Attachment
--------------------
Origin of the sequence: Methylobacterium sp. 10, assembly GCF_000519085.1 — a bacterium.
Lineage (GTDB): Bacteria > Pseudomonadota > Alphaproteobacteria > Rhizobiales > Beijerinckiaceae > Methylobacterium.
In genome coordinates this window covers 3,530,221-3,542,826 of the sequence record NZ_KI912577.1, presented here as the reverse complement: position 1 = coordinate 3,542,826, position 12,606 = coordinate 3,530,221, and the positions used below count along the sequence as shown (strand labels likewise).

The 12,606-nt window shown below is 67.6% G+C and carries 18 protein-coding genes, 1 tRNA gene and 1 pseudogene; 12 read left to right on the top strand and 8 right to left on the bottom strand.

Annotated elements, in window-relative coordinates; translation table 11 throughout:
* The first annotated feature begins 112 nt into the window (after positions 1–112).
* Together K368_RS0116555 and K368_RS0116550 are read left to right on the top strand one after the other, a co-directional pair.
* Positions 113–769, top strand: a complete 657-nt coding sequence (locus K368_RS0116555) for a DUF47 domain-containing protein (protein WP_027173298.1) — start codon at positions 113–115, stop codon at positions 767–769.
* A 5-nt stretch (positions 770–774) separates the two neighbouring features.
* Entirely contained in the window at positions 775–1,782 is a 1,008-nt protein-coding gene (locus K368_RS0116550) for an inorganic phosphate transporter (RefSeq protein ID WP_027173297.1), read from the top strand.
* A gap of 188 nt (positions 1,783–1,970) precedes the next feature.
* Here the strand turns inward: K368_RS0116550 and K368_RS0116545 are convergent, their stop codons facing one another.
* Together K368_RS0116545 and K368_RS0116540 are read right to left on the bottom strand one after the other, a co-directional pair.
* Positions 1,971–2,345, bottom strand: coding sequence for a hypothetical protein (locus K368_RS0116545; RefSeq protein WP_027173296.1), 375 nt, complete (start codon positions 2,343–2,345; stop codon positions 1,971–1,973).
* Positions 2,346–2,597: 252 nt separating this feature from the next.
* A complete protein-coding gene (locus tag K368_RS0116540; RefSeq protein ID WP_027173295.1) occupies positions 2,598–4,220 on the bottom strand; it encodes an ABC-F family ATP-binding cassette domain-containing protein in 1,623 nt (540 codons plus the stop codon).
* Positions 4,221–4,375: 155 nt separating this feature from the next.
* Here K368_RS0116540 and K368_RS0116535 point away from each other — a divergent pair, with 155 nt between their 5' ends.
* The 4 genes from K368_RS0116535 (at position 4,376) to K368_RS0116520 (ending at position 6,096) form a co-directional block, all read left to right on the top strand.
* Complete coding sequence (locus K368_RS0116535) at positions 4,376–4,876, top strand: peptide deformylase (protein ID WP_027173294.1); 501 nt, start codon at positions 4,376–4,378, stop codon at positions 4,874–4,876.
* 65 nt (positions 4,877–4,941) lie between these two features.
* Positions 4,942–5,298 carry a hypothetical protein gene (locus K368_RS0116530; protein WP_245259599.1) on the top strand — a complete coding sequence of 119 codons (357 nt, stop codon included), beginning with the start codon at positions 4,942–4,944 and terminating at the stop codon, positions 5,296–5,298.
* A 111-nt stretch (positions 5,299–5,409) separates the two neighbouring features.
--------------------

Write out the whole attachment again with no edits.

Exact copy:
Origin of the sequence: Methylobacterium sp. 10, assembly GCF_000519085.1 — a bacterium.
Lineage (GTDB): Bacteria > Pseudomonadota > Alphaproteobacteria > Rhizobiales > Beijerinckiaceae > Methylobacterium.
In genome coordinates this window covers 3,530,221-3,542,826 of the sequence record NZ_KI912577.1, presented here as the reverse complement: position 1 = coordinate 3,542,826, position 12,606 = coordinate 3,530,221, and the positions used below count along the sequence as shown (strand labels likewise).

The 12,606-nt window shown below is 67.6% G+C and carries 18 protein-coding genes, 1 tRNA gene and 1 pseudogene; 12 read left to right on the top strand and 8 right to left on the bottom strand.

Annotated elements, in window-relative coordinates; translation table 11 throughout:
* The first annotated feature begins 112 nt into the window (after positions 1–112).
* Together K368_RS0116555 and K368_RS0116550 are read left to right on the top strand one after the other, a co-directional pair.
* Positions 113–769, top strand: a complete 657-nt coding sequence (locus K368_RS0116555) for a DUF47 domain-containing protein (protein WP_027173298.1) — start codon at positions 113–115, stop codon at positions 767–769.
* A 5-nt stretch (positions 770–774) separates the two neighbouring features.
* Entirely contained in the window at positions 775–1,782 is a 1,008-nt protein-coding gene (locus K368_RS0116550) for an inorganic phosphate transporter (RefSeq protein ID WP_027173297.1), read from the top strand.
* A gap of 188 nt (positions 1,783–1,970) precedes the next feature.
* Here the strand turns inward: K368_RS0116550 and K368_RS0116545 are convergent, their stop codons facing one another.
* Together K368_RS0116545 and K368_RS0116540 are read right to left on the bottom strand one after the other, a co-directional pair.
* Positions 1,971–2,345, bottom strand: coding sequence for a hypothetical protein (locus K368_RS0116545; RefSeq protein WP_027173296.1), 375 nt, complete (start codon positions 2,343–2,345; stop codon positions 1,971–1,973).
* Positions 2,346–2,597: 252 nt separating this feature from the next.
* A complete protein-coding gene (locus tag K368_RS0116540; RefSeq protein ID WP_027173295.1) occupies positions 2,598–4,220 on the bottom strand; it encodes an ABC-F family ATP-binding cassette domain-containing protein in 1,623 nt (540 codons plus the stop codon).
* Positions 4,221–4,375: 155 nt separating this feature from the next.
* Here K368_RS0116540 and K368_RS0116535 point away from each other — a divergent pair, with 155 nt between their 5' ends.
* The 4 genes from K368_RS0116535 (at position 4,376) to K368_RS0116520 (ending at position 6,096) form a co-directional block, all read left to right on the top strand.
* Complete coding sequence (locus K368_RS0116535) at positions 4,376–4,876, top strand: peptide deformylase (protein ID WP_027173294.1); 501 nt, start codon at positions 4,376–4,378, stop codon at positions 4,874–4,876.
* 65 nt (positions 4,877–4,941) lie between these two features.
* Positions 4,942–5,298 carry a hypothetical protein gene (locus K368_RS0116530; protein WP_245259599.1) on the top strand — a complete coding sequence of 119 codons (357 nt, stop codon included), beginning with the start codon at positions 4,942–4,944 and terminating at the stop codon, positions 5,296–5,298.
* A 111-nt stretch (positions 5,299–5,409) separates the two neighbouring features.